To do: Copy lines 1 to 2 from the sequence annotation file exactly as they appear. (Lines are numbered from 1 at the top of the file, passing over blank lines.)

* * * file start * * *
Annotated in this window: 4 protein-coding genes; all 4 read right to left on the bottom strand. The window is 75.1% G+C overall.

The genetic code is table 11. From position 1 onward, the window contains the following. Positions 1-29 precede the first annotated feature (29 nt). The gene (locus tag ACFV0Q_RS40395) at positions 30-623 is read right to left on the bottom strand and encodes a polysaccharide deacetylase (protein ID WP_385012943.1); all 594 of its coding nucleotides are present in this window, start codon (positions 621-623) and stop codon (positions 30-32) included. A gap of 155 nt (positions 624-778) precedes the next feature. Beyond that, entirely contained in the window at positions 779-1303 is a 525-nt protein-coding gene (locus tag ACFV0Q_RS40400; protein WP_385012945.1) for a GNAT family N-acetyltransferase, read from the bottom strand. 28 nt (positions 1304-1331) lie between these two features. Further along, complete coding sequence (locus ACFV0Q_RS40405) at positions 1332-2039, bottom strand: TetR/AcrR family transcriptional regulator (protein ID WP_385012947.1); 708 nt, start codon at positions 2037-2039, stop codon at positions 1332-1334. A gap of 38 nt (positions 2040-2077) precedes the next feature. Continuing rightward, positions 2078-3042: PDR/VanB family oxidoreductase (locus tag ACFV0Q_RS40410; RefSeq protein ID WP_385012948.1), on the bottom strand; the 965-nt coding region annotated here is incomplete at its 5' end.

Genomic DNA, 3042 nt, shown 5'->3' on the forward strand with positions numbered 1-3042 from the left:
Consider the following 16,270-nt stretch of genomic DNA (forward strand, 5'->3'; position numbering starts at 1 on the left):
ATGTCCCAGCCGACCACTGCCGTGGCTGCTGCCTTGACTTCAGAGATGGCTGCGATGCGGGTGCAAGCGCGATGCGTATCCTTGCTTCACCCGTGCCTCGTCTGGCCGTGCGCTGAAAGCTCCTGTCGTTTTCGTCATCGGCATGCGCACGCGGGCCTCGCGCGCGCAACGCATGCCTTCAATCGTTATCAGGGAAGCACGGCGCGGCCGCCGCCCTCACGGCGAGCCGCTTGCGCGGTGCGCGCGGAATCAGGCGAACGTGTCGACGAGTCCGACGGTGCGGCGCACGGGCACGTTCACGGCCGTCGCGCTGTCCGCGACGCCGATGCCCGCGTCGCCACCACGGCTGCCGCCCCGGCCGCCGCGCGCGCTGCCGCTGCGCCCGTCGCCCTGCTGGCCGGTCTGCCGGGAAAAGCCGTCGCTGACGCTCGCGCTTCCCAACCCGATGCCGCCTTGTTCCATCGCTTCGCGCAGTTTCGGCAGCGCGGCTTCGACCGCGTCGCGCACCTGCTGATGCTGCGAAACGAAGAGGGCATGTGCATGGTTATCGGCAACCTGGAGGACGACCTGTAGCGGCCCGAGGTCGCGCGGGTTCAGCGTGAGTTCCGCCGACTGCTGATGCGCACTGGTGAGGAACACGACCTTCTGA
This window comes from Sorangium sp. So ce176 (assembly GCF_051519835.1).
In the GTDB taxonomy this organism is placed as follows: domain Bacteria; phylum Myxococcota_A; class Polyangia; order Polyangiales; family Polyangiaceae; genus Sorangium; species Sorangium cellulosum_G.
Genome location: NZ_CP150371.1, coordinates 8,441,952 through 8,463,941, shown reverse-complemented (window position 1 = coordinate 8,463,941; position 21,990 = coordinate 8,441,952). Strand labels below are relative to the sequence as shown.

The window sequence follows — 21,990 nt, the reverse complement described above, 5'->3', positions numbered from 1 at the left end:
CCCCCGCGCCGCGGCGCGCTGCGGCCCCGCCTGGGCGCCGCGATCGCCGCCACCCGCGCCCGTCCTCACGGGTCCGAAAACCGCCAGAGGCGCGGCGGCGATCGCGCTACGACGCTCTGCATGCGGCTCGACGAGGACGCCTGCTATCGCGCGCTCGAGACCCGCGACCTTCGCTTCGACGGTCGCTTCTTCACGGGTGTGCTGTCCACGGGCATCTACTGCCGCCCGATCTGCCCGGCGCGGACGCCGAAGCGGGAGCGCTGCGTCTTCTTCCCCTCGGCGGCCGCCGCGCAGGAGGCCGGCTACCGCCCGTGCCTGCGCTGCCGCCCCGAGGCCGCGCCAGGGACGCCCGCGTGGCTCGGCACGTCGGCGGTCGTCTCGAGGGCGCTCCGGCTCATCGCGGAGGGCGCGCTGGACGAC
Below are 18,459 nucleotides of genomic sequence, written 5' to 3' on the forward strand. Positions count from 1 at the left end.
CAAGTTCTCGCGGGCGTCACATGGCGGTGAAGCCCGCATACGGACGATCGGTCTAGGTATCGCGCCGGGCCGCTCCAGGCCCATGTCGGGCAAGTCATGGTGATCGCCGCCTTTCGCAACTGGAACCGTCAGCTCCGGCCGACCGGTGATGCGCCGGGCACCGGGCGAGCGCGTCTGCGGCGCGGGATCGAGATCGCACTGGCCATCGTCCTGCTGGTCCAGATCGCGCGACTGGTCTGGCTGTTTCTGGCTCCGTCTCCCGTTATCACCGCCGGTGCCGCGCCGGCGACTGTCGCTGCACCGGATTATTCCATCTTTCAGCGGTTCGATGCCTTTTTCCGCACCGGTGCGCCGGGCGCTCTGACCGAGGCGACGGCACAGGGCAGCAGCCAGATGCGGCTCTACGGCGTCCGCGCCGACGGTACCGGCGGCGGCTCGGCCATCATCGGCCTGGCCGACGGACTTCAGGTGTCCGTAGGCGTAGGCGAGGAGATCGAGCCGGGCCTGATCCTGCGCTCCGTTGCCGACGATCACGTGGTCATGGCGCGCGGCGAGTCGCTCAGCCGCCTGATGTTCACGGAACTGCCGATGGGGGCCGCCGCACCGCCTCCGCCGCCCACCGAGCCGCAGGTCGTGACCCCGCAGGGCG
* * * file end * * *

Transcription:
Annotated in this window: 4 protein-coding genes; all 4 read right to left on the bottom strand. The window is 75.1% G+C overall.

The genetic code is table 11. From position 1 onward, the window contains the following. Positions 1-29 precede the first annotated feature (29 nt). The gene (locus tag ACFV0Q_RS40395) at positions 30-623 is read right to left on the bottom strand and encodes a polysaccharide deacetylase (protein ID WP_385012943.1); all 594 of its coding nucleotides are present in this window, start codon (positions 621-623) and stop codon (positions 30-32) included. A gap of 155 nt (positions 624-778) precedes the next feature. Beyond that, entirely contained in the window at positions 779-1303 is a 525-nt protein-coding gene (locus tag ACFV0Q_RS40400; protein WP_385012945.1) for a GNAT family N-acetyltransferase, read from the bottom strand. 28 nt (positions 1304-1331) lie between these two features. Further along, complete coding sequence (locus ACFV0Q_RS40405) at positions 1332-2039, bottom strand: TetR/AcrR family transcriptional regulator (protein ID WP_385012947.1); 708 nt, start codon at positions 2037-2039, stop codon at positions 1332-1334. A gap of 38 nt (positions 2040-2077) precedes the next feature. Continuing rightward, positions 2078-3042: PDR/VanB family oxidoreductase (locus tag ACFV0Q_RS40410; RefSeq protein ID WP_385012948.1), on the bottom strand; the 965-nt coding region annotated here is incomplete at its 5' end.